Habeas corpus is a proper remedy to procure release where there has been a recovery from insanity. Swager v. Gillham, 278 Ill. 295, 116 N.E. 71. The present Mental Health Code, chap 91 1/2, § 10-13, § 10-14 and § 10-15 (Ill Rev Stats 1965), expressly preserve habeas corpus as a means of relief. Such sections also expressly provide that in habeas corpus proceedings the "need for mental treatment" shall be determined by the court issuing the writ. In the Code of Criminal Procedure of 1963, chap 38, the Committee Comments to § 104-3(c) note that proceedings to determine whether competency has been regained follows the procedure of the Mental Health Code. Such Committee Comments are a proper guide to legislative intent. People ex rel. Suddeth v. Rednour, 33 Ill.2d 278, 211 N.E.2d 281. It appears, therefore, that the Legislature expressly retained habeas corpus as a procedure to establish recovery of mental competency in addition to the hearings provided in the Mental Health Code and the Code of Criminal Procedure of 1963.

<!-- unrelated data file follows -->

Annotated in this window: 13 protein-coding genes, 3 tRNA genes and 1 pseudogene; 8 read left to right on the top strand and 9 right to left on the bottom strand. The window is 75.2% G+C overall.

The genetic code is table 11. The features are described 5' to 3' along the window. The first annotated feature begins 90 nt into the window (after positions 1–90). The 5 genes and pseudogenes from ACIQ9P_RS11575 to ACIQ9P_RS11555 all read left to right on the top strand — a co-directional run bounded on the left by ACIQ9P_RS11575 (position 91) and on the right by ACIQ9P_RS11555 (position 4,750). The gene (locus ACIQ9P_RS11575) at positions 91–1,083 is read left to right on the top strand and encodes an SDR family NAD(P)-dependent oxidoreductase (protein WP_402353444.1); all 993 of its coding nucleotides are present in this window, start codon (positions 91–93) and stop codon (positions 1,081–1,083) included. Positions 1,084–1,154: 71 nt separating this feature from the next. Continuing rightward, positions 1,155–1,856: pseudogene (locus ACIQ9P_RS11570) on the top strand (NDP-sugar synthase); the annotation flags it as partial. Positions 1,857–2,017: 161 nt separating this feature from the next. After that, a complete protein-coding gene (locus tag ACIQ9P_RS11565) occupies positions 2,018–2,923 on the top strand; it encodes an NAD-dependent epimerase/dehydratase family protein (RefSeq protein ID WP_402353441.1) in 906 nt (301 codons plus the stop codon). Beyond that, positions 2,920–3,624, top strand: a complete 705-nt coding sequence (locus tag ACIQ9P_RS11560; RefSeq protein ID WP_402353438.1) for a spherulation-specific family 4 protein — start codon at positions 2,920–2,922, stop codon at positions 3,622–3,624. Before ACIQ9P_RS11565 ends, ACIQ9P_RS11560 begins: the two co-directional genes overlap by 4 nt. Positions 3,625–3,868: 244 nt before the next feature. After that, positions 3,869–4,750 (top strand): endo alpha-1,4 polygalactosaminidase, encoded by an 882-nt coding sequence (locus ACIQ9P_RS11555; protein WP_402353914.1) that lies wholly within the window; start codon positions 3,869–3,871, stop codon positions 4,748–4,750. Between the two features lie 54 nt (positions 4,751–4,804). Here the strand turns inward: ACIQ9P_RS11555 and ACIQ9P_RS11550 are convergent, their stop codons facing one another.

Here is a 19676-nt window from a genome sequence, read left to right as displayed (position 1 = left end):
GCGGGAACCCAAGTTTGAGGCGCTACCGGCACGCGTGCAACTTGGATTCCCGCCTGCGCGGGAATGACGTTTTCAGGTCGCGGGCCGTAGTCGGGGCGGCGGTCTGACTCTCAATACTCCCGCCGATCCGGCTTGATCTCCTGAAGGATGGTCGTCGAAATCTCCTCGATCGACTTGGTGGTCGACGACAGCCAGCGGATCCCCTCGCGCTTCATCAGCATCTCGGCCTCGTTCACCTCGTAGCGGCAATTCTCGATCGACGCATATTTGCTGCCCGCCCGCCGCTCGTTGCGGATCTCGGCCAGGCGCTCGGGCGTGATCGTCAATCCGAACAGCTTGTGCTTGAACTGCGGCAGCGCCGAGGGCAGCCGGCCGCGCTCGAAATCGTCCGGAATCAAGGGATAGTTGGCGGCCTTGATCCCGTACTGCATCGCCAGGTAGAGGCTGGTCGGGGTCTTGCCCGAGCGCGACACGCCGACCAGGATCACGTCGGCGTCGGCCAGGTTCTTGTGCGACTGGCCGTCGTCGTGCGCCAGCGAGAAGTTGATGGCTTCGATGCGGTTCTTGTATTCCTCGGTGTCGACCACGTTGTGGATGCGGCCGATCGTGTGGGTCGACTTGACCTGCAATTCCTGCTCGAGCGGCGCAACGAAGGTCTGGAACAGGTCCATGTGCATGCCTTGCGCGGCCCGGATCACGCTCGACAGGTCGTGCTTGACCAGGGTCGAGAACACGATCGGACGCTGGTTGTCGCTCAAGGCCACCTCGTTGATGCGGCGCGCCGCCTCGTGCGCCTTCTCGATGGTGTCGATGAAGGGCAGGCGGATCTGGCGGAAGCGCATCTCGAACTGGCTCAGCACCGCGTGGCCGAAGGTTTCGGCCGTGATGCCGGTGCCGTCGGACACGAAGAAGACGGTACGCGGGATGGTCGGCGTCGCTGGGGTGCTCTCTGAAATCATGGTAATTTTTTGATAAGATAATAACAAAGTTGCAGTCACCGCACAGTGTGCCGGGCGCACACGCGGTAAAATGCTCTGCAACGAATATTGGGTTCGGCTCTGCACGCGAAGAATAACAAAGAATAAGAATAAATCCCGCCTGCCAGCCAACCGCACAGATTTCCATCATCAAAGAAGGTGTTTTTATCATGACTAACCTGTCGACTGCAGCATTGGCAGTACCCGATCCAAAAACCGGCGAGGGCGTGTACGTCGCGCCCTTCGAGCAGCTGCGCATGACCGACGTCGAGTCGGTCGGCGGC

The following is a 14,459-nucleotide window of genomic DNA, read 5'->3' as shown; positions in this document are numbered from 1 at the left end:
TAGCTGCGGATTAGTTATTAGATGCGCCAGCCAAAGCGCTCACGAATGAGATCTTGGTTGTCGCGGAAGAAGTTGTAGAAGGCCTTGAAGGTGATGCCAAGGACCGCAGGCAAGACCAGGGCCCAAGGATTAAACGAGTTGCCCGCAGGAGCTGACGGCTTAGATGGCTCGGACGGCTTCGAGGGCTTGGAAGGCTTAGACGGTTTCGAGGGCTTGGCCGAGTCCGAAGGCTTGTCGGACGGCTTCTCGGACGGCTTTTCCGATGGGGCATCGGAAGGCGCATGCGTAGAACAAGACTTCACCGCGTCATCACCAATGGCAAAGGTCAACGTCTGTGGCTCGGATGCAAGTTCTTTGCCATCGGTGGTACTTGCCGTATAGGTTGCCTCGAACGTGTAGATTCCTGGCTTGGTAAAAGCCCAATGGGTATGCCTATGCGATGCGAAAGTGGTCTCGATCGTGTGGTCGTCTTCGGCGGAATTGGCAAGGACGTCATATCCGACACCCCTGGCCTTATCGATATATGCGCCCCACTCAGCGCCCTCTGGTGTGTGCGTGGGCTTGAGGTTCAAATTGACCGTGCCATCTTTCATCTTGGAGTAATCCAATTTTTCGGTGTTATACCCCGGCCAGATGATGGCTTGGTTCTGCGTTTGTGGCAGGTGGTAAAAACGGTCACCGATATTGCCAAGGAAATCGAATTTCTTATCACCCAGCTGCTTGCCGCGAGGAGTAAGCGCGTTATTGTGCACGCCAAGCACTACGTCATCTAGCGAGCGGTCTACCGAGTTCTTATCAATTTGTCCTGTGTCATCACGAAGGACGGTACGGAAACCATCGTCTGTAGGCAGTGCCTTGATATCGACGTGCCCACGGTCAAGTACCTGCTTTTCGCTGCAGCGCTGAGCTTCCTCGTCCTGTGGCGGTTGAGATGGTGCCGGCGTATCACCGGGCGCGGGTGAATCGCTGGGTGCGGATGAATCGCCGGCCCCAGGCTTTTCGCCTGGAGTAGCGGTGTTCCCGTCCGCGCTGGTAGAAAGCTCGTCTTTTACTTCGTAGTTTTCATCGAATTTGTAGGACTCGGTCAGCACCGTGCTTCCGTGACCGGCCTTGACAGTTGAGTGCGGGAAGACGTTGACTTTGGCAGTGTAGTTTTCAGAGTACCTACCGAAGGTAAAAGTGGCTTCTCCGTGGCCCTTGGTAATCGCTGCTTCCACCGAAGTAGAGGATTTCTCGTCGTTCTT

The Circuit Court of Randolph County had jurisdiction of the person of the defendant and the subject matter of habeas corpus. The judgment of a court of competent jurisdiction is valid, and binding whether warranted by the testimony or erroneous. In Swager v. Gillham, 278 Ill. 295, 116 N.E. 71, the Supreme Court held that a court which had ordered discharge of the defendant pursuant to a writ of habeas corpus cannot, thereafter, set aside such order after the expiration of the term. See also The People v. Righeimer, 306 Ill. 308, 137 N.E. 858, asserting the validity of the order of discharge. Neither the Circuit Court of Menard County, nor this court has the jurisdiction to attack the proceedings in habeas corpus in Randolph County.